^macro[html_start;Crime busters have a new ache;Crime busters have a new ache; Crime, busters, new, ache, cyber crime, computer crime, cybercrime] ^macro[pagehead;img/library.gif] ^macro[leftcol] ^macro[centercol;

Crime busters have a new ache

Source: The Economic Times
Date: July 24, 2003

Stop Cyber Crime Crime busters have something new to worry about. Moving away from the social arena, crime has now expanded its reach into the corporate world, with economic crime emerging as a major issue. According to a survey conducted by PriceWaterhouse Coopers, one fourth of the companies covered in India, reported significant economic crime over the last two years. However, when it comes to impact assessment, these companies appear to be more tolerant about reporting such crimes, and most went on to argue that the impact on their share price was not significant.

Corruption and bribery are not limited to politicians, as the survey — which covered India for the first time — revealed that Indian companies regarded these vices as the most prevalent economic crime in their organisation. Other types of economic crimes include financial misrepresentation, asset misappropriation, product piracy and counterfeiting.

Surprisingly, only about 9% of the respondents considered product piracy as a major issue for their company, even as it emerged the most prevalent economic crime in the country, and was much higher than what was reported in other parts of the world.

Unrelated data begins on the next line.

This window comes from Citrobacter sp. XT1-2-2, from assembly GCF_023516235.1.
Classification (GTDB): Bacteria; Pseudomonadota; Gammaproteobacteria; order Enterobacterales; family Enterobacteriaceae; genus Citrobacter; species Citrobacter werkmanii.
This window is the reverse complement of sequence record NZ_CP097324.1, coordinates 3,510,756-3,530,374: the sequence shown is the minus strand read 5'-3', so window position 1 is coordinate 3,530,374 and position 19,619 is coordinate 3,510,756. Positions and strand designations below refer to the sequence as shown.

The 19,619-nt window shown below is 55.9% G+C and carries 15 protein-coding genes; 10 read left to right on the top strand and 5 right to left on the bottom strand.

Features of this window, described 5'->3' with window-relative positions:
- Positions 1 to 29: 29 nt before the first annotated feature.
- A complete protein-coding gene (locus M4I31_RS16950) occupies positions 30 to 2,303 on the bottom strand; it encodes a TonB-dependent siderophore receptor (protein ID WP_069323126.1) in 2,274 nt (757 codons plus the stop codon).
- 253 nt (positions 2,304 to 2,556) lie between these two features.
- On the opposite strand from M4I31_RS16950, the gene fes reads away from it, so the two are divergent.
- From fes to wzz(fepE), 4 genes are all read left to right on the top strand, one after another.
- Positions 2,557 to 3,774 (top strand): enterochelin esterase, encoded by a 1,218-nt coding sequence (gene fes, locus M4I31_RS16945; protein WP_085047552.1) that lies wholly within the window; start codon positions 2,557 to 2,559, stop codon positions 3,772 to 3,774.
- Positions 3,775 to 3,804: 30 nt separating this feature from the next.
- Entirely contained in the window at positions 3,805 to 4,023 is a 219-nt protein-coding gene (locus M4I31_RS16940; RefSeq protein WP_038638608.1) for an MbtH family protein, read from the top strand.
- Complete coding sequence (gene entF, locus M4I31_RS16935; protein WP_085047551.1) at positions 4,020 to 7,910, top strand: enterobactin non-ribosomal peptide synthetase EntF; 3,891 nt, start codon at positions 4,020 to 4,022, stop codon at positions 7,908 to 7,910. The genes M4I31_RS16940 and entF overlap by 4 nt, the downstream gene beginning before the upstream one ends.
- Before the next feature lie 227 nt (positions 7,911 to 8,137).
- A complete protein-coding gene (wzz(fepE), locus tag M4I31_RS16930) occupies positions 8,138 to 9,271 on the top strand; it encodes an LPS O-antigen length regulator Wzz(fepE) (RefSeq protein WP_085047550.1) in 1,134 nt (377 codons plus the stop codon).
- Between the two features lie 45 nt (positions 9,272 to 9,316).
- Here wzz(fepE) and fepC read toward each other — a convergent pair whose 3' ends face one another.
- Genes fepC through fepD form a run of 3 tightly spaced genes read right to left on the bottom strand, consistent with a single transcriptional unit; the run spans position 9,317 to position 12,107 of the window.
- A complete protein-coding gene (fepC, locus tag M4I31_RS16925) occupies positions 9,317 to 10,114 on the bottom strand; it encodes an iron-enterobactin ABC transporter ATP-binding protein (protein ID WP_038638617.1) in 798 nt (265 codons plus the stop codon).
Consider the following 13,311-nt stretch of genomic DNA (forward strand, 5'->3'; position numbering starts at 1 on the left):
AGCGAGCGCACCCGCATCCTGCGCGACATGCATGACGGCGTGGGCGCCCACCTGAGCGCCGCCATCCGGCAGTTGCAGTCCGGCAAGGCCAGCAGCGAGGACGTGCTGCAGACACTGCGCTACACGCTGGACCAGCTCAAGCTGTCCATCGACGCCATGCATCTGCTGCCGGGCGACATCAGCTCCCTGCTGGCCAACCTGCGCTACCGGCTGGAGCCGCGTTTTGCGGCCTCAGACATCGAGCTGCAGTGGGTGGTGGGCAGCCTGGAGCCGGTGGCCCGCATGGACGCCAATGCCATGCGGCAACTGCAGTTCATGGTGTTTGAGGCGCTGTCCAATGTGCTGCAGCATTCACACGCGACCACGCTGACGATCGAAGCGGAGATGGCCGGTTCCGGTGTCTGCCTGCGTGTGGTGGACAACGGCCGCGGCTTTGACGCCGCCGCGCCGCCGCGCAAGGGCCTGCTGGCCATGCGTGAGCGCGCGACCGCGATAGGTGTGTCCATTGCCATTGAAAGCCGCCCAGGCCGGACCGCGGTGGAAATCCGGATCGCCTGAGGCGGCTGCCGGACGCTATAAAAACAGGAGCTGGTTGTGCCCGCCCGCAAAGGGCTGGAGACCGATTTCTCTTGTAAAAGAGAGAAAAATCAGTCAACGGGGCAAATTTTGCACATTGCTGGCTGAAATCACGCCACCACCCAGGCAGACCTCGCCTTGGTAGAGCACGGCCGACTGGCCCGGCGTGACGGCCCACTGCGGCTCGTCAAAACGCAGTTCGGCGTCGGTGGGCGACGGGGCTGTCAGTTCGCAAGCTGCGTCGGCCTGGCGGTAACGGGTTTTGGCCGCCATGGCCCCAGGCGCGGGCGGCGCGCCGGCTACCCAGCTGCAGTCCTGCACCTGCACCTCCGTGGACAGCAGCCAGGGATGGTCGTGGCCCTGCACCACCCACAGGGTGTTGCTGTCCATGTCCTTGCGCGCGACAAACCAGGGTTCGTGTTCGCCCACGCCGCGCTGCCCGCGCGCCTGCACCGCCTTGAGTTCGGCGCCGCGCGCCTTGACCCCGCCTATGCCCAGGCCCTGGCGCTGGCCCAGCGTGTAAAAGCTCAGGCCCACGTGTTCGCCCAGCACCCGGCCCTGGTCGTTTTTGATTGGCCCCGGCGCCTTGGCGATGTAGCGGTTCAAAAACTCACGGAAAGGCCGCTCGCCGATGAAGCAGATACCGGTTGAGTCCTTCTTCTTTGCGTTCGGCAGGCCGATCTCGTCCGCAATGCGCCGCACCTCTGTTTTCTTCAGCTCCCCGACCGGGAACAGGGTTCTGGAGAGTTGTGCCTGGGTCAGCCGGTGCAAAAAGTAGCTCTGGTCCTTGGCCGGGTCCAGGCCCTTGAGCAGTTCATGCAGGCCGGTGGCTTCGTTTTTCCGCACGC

“Far from being a victimless crime, fraud can have material and lasting impact on businesses and their reputation,” says Ashwani Puri, head of corporate finance and recovery at PWC India. Economic fraud is perceived to undermine staff morale, reputation and business relationship.

The report revealed that the percentage of respondents who regarded economic crime as a major issue, was much lower in India at 24%, against 37% worldwide. Further, 85% of the Indian respondents said they have taken measures to protect themselves from economic crime, which was notably higher than 75% for Asia Pacific and 78% across the globe.

A majority of the respondents said they did not expect the risk of fraud to decrease in the next five years. In fact, they considered that product piracy, cybercrime and industrial espionage would be the major issues that would have to be tackled in future.

Original article: http://www1.economictimes.indiatimes.com/cms.dll/html/uncomp/articleshow?msid=66030

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